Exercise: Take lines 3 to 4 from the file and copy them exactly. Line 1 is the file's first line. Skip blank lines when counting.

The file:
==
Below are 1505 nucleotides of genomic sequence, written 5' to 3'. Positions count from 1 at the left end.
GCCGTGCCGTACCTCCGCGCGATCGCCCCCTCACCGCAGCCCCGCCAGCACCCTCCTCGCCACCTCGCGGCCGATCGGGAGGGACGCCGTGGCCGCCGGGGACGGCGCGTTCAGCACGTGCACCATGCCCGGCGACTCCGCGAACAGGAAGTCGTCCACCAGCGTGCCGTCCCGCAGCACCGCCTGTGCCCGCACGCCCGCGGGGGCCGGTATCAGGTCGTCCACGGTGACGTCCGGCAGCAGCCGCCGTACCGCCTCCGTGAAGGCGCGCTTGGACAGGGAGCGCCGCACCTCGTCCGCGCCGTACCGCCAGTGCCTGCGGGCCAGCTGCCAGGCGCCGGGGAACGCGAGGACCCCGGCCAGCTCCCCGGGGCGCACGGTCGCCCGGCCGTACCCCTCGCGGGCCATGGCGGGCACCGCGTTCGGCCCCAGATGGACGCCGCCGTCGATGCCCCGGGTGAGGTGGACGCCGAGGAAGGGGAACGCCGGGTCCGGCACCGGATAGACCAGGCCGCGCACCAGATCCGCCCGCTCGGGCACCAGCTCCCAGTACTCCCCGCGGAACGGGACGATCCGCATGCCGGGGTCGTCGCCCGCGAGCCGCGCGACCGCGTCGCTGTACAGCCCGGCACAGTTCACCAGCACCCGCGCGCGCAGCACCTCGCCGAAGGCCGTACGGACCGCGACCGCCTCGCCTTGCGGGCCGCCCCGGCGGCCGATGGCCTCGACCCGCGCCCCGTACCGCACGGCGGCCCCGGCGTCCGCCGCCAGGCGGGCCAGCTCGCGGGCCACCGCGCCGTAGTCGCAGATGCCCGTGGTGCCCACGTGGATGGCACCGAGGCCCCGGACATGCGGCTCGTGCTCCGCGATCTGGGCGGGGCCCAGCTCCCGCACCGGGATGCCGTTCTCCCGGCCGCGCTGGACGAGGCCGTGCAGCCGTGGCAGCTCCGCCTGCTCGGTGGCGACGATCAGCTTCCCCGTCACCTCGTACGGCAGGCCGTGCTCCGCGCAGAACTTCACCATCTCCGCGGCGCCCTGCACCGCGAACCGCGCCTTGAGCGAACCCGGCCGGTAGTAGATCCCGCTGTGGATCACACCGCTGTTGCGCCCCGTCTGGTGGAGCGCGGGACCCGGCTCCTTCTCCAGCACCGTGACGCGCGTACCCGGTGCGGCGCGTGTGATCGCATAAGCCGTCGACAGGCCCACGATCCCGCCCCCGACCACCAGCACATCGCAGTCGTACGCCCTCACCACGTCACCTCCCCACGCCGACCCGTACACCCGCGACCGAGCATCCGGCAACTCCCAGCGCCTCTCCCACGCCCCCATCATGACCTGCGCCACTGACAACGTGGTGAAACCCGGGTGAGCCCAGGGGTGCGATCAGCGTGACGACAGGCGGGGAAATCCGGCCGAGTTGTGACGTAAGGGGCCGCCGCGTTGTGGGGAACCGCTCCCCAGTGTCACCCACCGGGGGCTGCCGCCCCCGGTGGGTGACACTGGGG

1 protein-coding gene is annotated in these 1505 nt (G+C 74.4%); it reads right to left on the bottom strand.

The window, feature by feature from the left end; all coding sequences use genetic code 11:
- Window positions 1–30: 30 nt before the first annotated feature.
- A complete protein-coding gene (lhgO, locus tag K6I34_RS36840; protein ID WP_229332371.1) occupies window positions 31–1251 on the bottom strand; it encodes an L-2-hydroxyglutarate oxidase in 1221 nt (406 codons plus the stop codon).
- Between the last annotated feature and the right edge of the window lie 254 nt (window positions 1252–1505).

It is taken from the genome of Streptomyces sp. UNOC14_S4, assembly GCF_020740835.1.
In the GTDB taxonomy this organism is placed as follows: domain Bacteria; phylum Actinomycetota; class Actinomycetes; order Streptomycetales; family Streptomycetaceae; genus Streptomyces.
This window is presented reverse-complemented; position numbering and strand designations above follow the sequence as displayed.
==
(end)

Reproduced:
1 protein-coding gene is annotated in these 1505 nt (G+C 74.4%); it reads right to left on the bottom strand.

The window, feature by feature from the left end; all coding sequences use genetic code 11: